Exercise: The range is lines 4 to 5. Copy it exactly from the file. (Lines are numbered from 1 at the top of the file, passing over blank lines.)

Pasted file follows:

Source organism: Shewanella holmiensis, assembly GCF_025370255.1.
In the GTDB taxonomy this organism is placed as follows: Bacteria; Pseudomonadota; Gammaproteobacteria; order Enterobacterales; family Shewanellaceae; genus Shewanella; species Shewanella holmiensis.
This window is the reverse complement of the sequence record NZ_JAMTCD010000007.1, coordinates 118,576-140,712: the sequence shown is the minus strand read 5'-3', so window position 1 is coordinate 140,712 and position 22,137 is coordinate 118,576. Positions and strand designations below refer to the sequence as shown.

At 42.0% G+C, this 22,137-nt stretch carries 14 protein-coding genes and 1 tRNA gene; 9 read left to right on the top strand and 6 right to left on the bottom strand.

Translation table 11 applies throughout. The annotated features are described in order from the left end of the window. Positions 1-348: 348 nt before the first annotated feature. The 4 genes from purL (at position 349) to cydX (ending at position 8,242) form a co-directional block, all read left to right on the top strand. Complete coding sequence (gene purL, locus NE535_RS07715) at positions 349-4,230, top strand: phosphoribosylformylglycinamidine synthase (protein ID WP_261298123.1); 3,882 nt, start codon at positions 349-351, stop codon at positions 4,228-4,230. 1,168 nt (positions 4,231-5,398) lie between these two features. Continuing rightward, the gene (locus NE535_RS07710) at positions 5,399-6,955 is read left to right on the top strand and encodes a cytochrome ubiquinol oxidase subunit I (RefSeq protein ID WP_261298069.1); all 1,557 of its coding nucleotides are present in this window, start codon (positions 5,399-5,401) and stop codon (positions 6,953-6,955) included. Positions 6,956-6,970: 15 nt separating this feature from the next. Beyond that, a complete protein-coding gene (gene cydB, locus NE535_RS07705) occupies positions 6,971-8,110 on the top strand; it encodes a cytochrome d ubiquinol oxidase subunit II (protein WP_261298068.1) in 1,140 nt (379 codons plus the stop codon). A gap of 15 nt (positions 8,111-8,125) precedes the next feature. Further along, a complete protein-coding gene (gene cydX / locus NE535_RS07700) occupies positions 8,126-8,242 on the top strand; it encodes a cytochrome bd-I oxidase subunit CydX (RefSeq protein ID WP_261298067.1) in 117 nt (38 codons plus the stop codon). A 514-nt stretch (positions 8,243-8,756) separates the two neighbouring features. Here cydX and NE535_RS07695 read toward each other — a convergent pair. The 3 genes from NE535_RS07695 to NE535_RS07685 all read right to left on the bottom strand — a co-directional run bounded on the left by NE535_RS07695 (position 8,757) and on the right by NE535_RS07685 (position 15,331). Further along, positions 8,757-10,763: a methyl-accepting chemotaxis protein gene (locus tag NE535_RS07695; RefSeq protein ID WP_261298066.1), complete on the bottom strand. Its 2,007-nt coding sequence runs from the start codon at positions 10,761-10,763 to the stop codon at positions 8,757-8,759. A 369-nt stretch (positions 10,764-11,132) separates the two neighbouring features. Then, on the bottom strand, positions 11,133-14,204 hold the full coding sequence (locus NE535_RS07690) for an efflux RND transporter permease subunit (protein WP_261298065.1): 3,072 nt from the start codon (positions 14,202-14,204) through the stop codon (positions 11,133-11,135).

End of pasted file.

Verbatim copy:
At 42.0% G+C, this 22,137-nt stretch carries 14 protein-coding genes and 1 tRNA gene; 9 read left to right on the top strand and 6 right to left on the bottom strand.

Translation table 11 applies throughout. The annotated features are described in order from the left end of the window. Positions 1-348: 348 nt before the first annotated feature. The 4 genes from purL (at position 349) to cydX (ending at position 8,242) form a co-directional block, all read left to right on the top strand. Complete coding sequence (gene purL, locus NE535_RS07715) at positions 349-4,230, top strand: phosphoribosylformylglycinamidine synthase (protein ID WP_261298123.1); 3,882 nt, start codon at positions 349-351, stop codon at positions 4,228-4,230. 1,168 nt (positions 4,231-5,398) lie between these two features. Continuing rightward, the gene (locus NE535_RS07710) at positions 5,399-6,955 is read left to right on the top strand and encodes a cytochrome ubiquinol oxidase subunit I (RefSeq protein ID WP_261298069.1); all 1,557 of its coding nucleotides are present in this window, start codon (positions 5,399-5,401) and stop codon (positions 6,953-6,955) included. Positions 6,956-6,970: 15 nt separating this feature from the next. Beyond that, a complete protein-coding gene (gene cydB, locus NE535_RS07705) occupies positions 6,971-8,110 on the top strand; it encodes a cytochrome d ubiquinol oxidase subunit II (protein WP_261298068.1) in 1,140 nt (379 codons plus the stop codon). A gap of 15 nt (positions 8,111-8,125) precedes the next feature. Further along, a complete protein-coding gene (gene cydX / locus NE535_RS07700) occupies positions 8,126-8,242 on the top strand; it encodes a cytochrome bd-I oxidase subunit CydX (RefSeq protein ID WP_261298067.1) in 117 nt (38 codons plus the stop codon). A 514-nt stretch (positions 8,243-8,756) separates the two neighbouring features. Here cydX and NE535_RS07695 read toward each other — a convergent pair. The 3 genes from NE535_RS07695 to NE535_RS07685 all read right to left on the bottom strand — a co-directional run bounded on the left by NE535_RS07695 (position 8,757) and on the right by NE535_RS07685 (position 15,331). Further along, positions 8,757-10,763: a methyl-accepting chemotaxis protein gene (locus tag NE535_RS07695; RefSeq protein ID WP_261298066.1), complete on the bottom strand. Its 2,007-nt coding sequence runs from the start codon at positions 10,761-10,763 to the stop codon at positions 8,757-8,759. A 369-nt stretch (positions 10,764-11,132) separates the two neighbouring features. Then, on the bottom strand, positions 11,133-14,204 hold the full coding sequence (locus NE535_RS07690) for an efflux RND transporter permease subunit (protein WP_261298065.1): 3,072 nt from the start codon (positions 14,202-14,204) through the stop codon (positions 11,133-11,135).